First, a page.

Make me, O Lord, thy Spining Wheele compleate.
Thy Holy Worde my Distaff make for mee.
Make mine Affections thy Swift Flyers neate
And make my Soule thy holy Spoole to bee.
My Conversation make to be thy Reele
And reele the yarn thereon spun of thy Wheele.
Make me thy Loome then, knit therein this Twine:
And make thy Holy Spirit, Lord, winde quills:
Then weave the Web thyselfe. The yarn is fine.
Thine Ordinances make my Fulling Mills.
Then dy the same in Heavenly Colours Choice,
All pinkt with Varnisht Flowers of Paradise.
Then cloath therewith mine Understanding, Will,
Affections, Judgment, Conscience, Memory
My Words, and Actions, that their shine may fill
My wayes with glory and thee glorify.
Then mine apparell shall display before yee
That I am Cloathd in Holy robes for glory.
Following the procedure I set two days ago, I ask students to flip to the poem, Edward Taylor's "Huswifery" and take out the SOAPSTone and other explication notes they completed for this poem. We are continuing the same process of explication poetry to reinforce what to look for when and how to go about explicating poetry, as well as create a sense of continuity and routine in the classroom.
As with "To My Dear and Loving Husband" (see lesson: "More Then Turkey Legs and Buckled Hats: Puritan Background and Poetic Analysis") and "Upon the Burning of Our House" (see lesson: "Choosing Words Carefully: Anne Bradstreet's Diction and Style"), I project the poem onto the whiteboard, so that throughout class today, we can annotate the poem for student notes. After asking for volunteers to read, I direct the class to listen for the iambic rhythm and AB, AB, CC rhyme scheme. After reading the poem once, I solicit students to come to the board and make an accent mark above the strong or accented syllable in the first line, and the same with marking the rhyme, in order to identify, and then analyze the impact of these choices on the meaning of the poem (RL.9-10.4), especially how the rhythm reflects how the motif of prayer and the tone of supplication, a Puritan asking for God's favor develops with each part of the weaving process alluded to (RL.9-10.2).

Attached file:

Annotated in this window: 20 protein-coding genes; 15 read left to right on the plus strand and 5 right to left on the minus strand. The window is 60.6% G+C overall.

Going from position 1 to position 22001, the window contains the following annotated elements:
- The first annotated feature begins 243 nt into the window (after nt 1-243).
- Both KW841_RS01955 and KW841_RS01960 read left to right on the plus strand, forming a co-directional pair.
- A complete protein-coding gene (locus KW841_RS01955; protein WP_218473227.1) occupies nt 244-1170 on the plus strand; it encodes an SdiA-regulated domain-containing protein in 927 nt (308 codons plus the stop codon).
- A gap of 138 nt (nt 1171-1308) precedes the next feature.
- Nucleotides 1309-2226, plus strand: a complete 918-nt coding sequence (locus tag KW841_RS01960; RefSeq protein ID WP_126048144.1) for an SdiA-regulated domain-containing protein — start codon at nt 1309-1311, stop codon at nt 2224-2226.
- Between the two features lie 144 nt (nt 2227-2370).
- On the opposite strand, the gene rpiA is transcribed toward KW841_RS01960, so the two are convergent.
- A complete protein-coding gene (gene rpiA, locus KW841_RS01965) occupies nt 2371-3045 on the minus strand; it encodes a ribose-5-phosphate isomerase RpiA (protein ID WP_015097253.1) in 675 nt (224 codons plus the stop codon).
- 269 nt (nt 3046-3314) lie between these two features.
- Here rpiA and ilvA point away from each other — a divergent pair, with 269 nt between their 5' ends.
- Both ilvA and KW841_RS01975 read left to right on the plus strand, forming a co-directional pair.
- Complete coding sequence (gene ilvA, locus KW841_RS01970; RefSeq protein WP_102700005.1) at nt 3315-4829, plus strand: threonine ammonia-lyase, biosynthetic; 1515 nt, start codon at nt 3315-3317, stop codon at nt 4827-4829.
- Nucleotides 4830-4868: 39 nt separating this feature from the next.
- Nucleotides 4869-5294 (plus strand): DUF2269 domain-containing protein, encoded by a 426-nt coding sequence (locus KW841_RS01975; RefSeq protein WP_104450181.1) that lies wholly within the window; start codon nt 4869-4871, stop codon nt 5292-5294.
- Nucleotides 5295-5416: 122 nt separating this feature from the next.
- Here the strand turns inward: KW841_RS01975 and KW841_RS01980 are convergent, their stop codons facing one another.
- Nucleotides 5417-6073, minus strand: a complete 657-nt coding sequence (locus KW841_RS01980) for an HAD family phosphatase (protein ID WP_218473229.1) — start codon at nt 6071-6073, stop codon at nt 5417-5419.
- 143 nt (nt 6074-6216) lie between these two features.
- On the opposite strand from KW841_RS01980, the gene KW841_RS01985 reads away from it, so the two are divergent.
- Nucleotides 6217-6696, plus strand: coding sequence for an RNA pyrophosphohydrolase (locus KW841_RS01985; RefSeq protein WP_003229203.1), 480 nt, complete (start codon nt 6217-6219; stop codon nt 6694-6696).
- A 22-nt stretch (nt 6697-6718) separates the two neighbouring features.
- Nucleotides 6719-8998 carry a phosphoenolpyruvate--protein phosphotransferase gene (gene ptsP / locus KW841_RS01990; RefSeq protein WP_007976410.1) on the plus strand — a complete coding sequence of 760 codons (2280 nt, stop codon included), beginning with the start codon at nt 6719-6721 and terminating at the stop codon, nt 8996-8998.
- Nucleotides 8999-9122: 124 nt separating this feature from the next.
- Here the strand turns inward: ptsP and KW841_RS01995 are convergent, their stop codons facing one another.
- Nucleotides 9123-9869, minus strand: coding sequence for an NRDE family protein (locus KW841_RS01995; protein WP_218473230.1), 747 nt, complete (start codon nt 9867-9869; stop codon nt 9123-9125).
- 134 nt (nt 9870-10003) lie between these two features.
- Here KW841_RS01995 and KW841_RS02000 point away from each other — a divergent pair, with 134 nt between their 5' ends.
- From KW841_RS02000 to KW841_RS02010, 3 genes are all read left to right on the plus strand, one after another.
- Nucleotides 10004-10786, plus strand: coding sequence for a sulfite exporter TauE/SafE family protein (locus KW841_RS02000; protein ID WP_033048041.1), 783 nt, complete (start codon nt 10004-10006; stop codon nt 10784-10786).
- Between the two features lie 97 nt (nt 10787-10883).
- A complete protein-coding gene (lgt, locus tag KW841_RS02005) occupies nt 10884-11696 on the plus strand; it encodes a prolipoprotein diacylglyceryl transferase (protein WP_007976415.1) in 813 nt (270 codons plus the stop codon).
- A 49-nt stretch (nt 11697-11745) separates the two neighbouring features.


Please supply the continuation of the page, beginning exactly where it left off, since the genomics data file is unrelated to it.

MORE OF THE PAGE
In order to highlight Taylor's use of poetic structure, I solicit a volunteer to re-read the first stanza playing up or over-emphasizing the rhythm and rhyme. If students do not point it out, as with Bradstreet, I address where Taylor uses slant rhyme (half rhyme, approximate rhyme, etc.) in this poem ("choice/paradise", "memory/glorify").
The second element we address is Taylor's as an example of Puritan Plain Style: the list of everyday objects use to make cloth, the words that celebrate the faith, and words that clearly express his meaning. I ask students to recall what a conceit is, and further explain how Taylor is creating a parallel between weaving cloth and receiving grace. This does require a brief, pantomimed lecture on how to spin, weave, and trim cloth. We discuss student impression of this conceit, and the impact it has on the poem (RL.9-10.4).
As we cover SOAPSTone, students to identify the textual evidence that lets us infer Taylor's audience and purpose (RL.9-10.1) and then either elaborating on their answers, or identifying the words that help us figure out these elements: "Make me, "O Lord" is a form of address, and as such, the reader can deduce Taylor's audience is God.
We also take a look back at the guided notes, and revisit that Taylor's writing primarily served as a form of pre-write for his sermons. This is an excellent turning point, since students will end class pre-writing their poems, and we will read a sermon tomorrow in class.
Throughout this section, I check for comprehension and pause for students to ask questions. As with the previous lessons on Puritan poetry, I review a lot of terms here that the students already have studied. I can ensure the content is getting presented to the students, fill in any gaps in their memories or previous learning.
Given the breadth of material we are covering in this look, I am pointing students to the information they need to "prove" what the conceit is, in order to go back and create their own example. Additionally, I am directing students to analyze how those choices in structure and rhythm make the poem easier to remember, creating a basic idea from which Taylor drew his own sermons. The annotations on the board provide